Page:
Maybe the South didn't strike out on everything in the Civil War.
According to diary entries from that era, Confederate soldiers introduced baseball to Unionsoldiers at Johnson's Island Civil War Prison Camp in the 1860s, beginning Ohio's storied relationship with America's pastime.
John Husman, a local historian who studied those diaries, said the sport was a home run with everyone at the camp. One"championship game" in particular attracted some 3,000 spectators, including prisoners, guards and Sandusky townspeople.
"The prisoners nearly every evening are engaged in a game they call 'base-ball," wrote Confederate soldier John Dooley in his diary on July 26, 1864. "I don't understand the game, but those who play it get very much excited over it."
Husman announced his findings to a group of 20 people at the Sandusky Library on Wednesday afternoon, part of the library's Brown Bag Lunch series.
The discovery debunks the myth -- first claimed by baseball bigwig Al Spalding in 1912 -- that Northern soldiers spread the game during the Civil War by teaching it to Southerners.
"Turns out that was a pretty good figment of (Spalding's) imagination," Husman said.
Although baseball had earlier origins, the New York Knickerbockers, a popular club team in Manhattan, codified a set of 21 rules in 1845.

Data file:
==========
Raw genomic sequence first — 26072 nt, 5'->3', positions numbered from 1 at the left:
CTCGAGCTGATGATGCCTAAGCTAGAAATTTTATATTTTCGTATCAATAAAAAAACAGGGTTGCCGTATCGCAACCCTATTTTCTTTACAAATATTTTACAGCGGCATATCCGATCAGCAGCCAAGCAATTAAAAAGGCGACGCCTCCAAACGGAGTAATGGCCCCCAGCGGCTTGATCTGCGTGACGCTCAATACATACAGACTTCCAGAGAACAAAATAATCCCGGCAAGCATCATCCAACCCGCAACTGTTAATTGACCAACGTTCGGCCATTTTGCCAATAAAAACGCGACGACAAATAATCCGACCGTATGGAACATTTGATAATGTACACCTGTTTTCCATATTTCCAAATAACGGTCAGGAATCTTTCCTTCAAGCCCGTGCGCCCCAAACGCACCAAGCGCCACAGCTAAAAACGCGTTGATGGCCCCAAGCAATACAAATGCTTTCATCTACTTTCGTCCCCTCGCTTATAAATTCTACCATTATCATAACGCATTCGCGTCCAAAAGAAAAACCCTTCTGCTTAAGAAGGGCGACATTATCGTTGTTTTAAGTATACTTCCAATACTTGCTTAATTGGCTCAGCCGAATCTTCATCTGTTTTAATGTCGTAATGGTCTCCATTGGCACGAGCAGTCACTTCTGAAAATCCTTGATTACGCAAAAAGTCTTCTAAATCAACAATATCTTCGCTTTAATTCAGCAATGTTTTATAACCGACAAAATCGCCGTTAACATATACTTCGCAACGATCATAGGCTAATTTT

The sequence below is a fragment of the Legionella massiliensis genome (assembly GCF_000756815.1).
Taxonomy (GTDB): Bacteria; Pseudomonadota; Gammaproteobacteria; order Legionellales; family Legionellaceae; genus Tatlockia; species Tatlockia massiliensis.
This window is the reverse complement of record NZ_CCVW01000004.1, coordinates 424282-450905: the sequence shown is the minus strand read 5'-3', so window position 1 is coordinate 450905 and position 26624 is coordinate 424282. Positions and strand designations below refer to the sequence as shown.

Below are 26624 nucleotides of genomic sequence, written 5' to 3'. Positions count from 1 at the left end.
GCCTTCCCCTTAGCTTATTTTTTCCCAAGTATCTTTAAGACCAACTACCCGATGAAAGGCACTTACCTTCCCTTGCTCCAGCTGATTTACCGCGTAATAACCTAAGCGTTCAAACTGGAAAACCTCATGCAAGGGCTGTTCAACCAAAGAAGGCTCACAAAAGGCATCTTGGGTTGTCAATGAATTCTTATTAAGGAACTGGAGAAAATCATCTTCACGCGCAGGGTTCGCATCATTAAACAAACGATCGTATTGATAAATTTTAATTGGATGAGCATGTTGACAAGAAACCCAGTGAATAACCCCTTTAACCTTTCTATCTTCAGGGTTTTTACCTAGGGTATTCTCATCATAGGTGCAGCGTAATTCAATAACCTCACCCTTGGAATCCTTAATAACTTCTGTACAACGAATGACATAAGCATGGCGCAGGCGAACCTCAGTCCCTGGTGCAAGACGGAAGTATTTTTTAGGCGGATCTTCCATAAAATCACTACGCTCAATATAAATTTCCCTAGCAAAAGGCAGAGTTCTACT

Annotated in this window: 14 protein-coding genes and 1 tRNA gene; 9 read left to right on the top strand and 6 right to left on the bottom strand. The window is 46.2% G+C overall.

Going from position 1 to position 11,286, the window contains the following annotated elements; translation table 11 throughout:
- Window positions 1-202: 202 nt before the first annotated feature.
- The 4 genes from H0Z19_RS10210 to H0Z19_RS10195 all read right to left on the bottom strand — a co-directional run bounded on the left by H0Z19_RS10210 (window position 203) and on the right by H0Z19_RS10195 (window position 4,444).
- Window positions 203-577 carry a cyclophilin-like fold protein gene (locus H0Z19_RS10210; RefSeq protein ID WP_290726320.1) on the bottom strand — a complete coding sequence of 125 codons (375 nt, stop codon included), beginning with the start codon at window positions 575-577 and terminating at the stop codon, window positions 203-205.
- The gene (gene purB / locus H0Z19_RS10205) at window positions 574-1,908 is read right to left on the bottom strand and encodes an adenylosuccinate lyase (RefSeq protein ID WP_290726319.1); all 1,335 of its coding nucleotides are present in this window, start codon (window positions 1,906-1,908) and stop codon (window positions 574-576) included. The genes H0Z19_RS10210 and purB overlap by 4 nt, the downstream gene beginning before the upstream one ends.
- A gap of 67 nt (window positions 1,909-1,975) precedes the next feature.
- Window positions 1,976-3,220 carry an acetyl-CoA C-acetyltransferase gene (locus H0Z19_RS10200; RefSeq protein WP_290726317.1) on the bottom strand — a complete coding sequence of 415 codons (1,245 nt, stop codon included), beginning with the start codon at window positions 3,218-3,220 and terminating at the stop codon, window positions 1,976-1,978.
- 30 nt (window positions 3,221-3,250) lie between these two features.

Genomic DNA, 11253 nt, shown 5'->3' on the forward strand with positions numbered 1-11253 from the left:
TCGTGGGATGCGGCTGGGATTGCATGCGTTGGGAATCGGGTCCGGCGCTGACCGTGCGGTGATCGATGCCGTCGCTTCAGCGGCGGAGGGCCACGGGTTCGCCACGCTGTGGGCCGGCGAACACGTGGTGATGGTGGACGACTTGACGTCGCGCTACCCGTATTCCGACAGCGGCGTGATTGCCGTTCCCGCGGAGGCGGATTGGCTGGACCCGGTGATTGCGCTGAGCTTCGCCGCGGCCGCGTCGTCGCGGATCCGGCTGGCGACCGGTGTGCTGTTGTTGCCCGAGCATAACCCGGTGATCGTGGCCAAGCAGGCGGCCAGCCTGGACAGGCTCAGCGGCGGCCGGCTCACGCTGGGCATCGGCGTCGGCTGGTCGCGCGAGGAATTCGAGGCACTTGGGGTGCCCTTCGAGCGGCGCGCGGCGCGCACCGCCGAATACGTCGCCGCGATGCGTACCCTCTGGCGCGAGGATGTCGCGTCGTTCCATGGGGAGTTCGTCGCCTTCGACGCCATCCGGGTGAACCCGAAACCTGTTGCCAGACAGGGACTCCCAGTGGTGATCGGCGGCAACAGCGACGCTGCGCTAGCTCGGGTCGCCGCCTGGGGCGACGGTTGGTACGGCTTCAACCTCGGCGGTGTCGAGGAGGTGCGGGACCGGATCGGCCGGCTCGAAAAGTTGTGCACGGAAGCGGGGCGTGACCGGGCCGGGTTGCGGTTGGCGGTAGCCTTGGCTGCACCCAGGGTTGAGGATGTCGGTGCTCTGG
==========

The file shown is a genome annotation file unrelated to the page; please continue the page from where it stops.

But the game's popularity didn't spread to many places outside New York. Although some cities like Sandusky and Toledo had local baseball clubs before the war, those clubs only played intrasquad games. No record exists of any game in Ohio being played between two different teams before 1864.
That year, a group of officers and baseball lovers from the Louisiana 7th Infantry arrived at Johnson's Island.
"Louisiana, and New Orleans specifically, had a thriving baseball culture," Husman said, noting the city had nine baseball clubs by 1960.
According to war records, the 7th Infantry surrendered to Robert E. Lee at Rappahannock Station in Virginia in November 1863. After the battle, more than 50 officers, many from New Orleans, were taken prisoner and sent to Johnson's Island -- the only prison specifically built for Confederate officers.
Among those captured were Lts. Michael McNamara and Charlie Pierce, the latter of which Husman called "Ohio's first baseball hero."
"(The prisoners) organized base-ball clubs -- the Southern nine ... of which Charlie Pierce was captain and catcher, and the Confederate nine," wrote McNamara. "Their championship game was considered one of the finest ever played, and was witnessed by upwards of 3,000 people."
Husman guesses that by calling it a "championship game," other games had been played leading up to it. The diaries, however, only mentioned this specific contest.
Lt. William Peel of Mississippi wrote about the interest surrounding the game.
"The game came off today and created more excitement than anything has done in the yard for a long time," he wrote in his diary. "There were several hundred dollars bet on the game by the clubs and outsiders."
The Southern Club won 19-11, and the atmosphere resembled a modern baseball game: Each team had fans that sat together; fans and players placed bet on the game; and each team wore uniforms -- the Southern Club wore white shirts and the Confederate Club wore red.
Husman said historians lucked out that these men were officers, and consequently more educated and likely to keep diaries.
He took pride in debunking the myth that Northern soldiers taught Southern soldiers the game.
"Nothing is more fun for a historian than to dispel something that isn't true."